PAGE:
In January I posted about reading Levi Johnston’s “Deer in the Headlights,” and I wanted to follow up with a short post about the book.
I’m giving it five stars and there’s a reason for this. It’s an easy read, it sounds honest enough, and I’m glad I got to read Levi’s side of the story. He seems like a simple, uncomplicated guy, and for him to take on the task of actually getting a book of his own out I think is commendable in itself. I don’t mean that in a snarky way either. I know how hard it is to write a book, and I’ve never even tackled a memoir. Most young guy Levi’s age don’t even read books let alone write them. For that alone he would have received at least four stars from me. And even if he had help with the book, he did it.
If Levi wanted to get his story out and show what he’s really like with this book, as opposed to what’s been written about him in the mainstream media and said by the Palin family, he succeeded. This post is not a knock against the Palin family. I’m not a political person (I don’t trust any politician.)But as I’ve said before, you don’t get to the position of becoming Governor of a state the size of Alaska…or any size for that matter…by being a simple girl with a simple dream. The Palin family, good old simple Todd included, are hardcore players and all that simple working man nonsense never passed with me. I could say the same thing about our current President, or anyone out there in a position of political power. It simply stands to reason. We aren’t talking about simple down home folk when it comes to winning in politics.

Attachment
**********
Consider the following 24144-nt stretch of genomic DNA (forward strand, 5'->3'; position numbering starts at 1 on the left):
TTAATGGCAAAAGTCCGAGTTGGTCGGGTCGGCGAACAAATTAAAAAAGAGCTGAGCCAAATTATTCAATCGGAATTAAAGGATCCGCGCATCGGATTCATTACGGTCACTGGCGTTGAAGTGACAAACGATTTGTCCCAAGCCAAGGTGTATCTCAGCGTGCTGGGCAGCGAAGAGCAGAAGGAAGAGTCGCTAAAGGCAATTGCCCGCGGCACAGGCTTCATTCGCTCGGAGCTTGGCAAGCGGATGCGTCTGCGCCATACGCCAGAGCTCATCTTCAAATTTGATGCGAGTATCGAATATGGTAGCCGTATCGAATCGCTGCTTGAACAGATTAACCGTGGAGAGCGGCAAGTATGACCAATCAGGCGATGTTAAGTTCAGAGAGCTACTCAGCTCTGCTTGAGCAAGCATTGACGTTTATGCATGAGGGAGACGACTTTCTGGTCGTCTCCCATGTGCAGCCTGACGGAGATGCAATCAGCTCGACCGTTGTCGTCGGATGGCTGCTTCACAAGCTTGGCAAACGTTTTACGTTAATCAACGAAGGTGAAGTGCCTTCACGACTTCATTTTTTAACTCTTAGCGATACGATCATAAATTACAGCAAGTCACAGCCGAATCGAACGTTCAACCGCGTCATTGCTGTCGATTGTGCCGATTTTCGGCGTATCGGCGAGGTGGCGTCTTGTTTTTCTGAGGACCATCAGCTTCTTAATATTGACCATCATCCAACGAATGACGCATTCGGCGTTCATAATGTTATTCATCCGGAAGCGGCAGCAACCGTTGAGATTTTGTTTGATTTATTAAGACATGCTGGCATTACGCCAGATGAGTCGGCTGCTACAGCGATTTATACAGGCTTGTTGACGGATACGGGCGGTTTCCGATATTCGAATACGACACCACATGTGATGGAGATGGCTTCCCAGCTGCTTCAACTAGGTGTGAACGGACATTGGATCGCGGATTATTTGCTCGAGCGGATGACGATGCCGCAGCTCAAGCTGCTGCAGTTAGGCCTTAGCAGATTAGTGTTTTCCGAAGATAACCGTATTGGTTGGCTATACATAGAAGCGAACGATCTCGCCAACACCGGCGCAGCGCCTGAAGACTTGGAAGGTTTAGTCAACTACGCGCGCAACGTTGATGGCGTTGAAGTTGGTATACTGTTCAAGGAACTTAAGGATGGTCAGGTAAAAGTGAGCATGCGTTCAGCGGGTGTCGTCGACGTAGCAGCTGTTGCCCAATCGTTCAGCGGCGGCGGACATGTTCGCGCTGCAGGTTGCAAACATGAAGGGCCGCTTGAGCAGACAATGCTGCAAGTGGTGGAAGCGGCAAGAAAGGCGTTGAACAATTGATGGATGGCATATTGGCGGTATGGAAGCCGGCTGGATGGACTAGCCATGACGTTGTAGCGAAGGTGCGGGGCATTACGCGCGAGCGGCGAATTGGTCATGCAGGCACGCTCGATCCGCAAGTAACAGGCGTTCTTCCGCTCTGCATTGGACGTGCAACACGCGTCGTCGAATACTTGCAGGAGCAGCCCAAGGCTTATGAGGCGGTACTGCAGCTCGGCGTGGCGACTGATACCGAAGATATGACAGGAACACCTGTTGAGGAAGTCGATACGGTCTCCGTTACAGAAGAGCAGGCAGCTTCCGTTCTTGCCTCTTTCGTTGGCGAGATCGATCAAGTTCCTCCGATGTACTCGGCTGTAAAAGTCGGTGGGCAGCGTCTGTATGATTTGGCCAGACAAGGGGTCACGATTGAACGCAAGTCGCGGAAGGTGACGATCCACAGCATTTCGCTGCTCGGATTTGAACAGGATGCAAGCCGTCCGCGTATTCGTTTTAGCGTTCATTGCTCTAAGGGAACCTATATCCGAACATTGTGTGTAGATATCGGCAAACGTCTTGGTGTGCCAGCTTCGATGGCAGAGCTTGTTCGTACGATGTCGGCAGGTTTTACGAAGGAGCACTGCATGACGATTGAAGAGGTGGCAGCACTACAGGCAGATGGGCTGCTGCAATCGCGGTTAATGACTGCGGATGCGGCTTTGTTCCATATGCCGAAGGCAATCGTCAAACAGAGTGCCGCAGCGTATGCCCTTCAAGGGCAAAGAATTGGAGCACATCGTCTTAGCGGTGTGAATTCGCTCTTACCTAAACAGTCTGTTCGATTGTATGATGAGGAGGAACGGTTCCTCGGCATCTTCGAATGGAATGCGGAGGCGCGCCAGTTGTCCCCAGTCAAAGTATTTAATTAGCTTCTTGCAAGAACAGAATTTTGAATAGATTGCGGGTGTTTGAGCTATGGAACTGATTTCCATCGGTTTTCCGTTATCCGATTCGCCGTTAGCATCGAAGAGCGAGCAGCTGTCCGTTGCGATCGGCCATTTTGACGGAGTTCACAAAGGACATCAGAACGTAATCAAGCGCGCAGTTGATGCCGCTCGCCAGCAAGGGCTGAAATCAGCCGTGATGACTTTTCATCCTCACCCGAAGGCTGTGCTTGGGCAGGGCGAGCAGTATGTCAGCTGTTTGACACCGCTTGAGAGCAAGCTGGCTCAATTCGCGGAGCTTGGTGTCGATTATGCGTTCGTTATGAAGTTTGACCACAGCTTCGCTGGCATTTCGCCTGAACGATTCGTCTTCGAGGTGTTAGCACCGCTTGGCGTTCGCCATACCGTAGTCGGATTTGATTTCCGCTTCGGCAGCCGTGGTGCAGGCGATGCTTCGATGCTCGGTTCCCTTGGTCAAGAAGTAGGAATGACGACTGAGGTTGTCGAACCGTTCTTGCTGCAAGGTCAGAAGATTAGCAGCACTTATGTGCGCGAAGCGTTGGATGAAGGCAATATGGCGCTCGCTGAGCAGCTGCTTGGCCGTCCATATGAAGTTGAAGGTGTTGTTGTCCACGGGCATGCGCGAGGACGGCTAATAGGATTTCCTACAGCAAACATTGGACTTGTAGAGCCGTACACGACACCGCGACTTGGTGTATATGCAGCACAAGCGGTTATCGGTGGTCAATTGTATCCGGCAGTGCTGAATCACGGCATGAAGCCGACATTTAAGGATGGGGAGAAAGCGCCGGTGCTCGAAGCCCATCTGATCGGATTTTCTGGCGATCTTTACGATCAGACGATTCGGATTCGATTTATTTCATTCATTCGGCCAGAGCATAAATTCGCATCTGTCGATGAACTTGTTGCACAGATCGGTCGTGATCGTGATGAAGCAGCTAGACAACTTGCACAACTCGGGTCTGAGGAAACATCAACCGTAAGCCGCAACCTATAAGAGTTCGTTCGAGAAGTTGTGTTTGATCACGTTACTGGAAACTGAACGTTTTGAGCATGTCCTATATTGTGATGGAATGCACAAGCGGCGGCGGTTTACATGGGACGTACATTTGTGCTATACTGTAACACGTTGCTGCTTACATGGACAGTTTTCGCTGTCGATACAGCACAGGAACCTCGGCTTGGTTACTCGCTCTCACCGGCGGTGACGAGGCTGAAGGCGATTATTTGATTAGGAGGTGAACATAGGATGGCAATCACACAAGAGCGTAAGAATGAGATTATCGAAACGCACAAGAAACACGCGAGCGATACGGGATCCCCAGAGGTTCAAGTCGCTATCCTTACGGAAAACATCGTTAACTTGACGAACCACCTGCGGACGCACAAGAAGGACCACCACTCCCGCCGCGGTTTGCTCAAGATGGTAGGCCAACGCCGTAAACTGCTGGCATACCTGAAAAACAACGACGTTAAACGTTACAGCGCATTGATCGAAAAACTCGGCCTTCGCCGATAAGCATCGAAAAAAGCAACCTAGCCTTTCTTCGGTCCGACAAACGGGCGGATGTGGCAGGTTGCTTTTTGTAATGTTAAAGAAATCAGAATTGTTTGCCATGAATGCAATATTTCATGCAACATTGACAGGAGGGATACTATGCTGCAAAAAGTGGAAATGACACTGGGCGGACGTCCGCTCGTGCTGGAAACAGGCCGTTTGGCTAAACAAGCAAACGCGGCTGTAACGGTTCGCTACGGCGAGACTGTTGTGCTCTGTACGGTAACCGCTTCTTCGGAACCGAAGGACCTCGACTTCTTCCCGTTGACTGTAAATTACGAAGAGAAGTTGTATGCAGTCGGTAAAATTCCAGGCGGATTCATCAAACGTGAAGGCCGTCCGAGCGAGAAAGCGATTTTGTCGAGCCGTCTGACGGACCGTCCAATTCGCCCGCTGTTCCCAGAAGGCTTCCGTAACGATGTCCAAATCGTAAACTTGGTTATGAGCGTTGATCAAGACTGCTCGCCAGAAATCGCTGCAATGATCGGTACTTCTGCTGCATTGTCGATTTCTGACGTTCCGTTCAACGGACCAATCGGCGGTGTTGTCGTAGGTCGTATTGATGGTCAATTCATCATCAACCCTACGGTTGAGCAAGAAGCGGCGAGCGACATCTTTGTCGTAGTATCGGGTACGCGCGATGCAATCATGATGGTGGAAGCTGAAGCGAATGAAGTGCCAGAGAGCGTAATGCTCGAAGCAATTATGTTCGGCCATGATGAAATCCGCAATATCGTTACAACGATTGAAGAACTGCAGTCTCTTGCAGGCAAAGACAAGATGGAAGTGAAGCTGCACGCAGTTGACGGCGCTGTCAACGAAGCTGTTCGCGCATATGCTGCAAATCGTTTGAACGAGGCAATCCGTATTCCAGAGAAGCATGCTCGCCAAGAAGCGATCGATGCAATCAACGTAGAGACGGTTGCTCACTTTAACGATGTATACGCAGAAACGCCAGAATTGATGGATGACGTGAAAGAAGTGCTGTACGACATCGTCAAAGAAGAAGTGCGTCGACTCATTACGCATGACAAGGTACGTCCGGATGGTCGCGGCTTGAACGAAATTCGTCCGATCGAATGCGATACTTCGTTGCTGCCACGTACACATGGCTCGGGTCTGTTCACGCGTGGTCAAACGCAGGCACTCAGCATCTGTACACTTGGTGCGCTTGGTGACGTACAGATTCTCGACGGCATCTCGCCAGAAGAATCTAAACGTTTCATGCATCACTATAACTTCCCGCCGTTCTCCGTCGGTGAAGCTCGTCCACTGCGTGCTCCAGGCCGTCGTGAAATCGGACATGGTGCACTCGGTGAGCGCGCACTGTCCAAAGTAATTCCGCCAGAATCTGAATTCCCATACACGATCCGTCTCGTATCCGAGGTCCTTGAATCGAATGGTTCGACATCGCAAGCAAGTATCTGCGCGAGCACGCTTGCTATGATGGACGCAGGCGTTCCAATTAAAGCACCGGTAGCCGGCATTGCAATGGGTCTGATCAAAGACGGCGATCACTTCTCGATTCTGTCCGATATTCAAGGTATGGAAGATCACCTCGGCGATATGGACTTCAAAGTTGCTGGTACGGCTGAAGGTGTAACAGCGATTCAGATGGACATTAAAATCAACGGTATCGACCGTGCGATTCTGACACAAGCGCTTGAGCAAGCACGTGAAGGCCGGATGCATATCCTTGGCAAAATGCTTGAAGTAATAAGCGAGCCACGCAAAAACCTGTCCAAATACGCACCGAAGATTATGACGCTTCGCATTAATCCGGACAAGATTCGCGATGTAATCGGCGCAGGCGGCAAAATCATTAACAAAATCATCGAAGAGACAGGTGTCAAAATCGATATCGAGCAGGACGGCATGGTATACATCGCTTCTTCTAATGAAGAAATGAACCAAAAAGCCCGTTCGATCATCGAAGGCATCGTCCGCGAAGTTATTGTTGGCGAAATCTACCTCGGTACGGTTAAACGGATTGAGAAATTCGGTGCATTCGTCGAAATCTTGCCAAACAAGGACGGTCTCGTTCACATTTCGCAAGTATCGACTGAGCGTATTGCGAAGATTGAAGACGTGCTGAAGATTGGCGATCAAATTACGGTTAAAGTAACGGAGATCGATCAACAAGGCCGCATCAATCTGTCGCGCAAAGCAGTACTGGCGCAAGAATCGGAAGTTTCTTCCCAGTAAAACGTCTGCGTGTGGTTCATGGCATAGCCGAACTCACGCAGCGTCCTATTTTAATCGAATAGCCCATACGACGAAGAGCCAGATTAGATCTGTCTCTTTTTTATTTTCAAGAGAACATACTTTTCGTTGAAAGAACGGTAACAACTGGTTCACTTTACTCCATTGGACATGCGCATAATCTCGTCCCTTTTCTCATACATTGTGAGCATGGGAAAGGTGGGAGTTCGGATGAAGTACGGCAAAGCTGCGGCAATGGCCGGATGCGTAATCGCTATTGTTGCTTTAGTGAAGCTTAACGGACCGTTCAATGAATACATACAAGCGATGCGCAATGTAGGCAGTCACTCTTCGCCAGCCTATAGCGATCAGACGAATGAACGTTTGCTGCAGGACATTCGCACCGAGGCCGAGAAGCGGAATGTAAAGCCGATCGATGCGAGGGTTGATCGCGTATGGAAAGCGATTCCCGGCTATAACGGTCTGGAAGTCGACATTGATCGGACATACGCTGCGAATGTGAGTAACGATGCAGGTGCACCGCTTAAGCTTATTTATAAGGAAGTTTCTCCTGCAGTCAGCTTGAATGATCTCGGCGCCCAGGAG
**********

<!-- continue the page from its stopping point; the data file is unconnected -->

But I did find a certain amount of innocence in Levi’s book, where he was thrown, pardon the cliche, in with the wolves and they ate him up alive…or at least they tried. I believe his descriptions about certain family members. I like that I didn’t get a sense of bitterness either. After all he’s been through, he sounds as if he’s still basically a nice person who is willing to maintain a balance and give credit where it is due, which is more than most in his position would have done. In fact, I didn’t come away from the book thinking how terrible the Palin family is. I came away with the same thought I had before I started the book: these are complicated, powerful, ambitious people who know how to get what they want through determination and manipulation. I’m not being snarky about that either. Without ambitious people like Sarah and Todd Palin we wouldn’t get anything done.
I didn’t get the impression Levi was on the defensive, which is more than I can say about other books like this. Though I’m sure he could have sounded that way, it sounded more to me as if he came to terms with his situation and put an end to it with this book. Or, at the very least, he came to terms and showed us who he is. I could be wrong. I could be reading far more into this than I’m supposed to be reading. But I like to think that people write books like this to tell their stories, share their personal feelings, and let the world know who they are. I believe he did this in DITH and he did it well, too. I would recommend the book to anyone as well written, fast paced, and nicely executed. And I’m going to give it five stars because it deserves all that and more.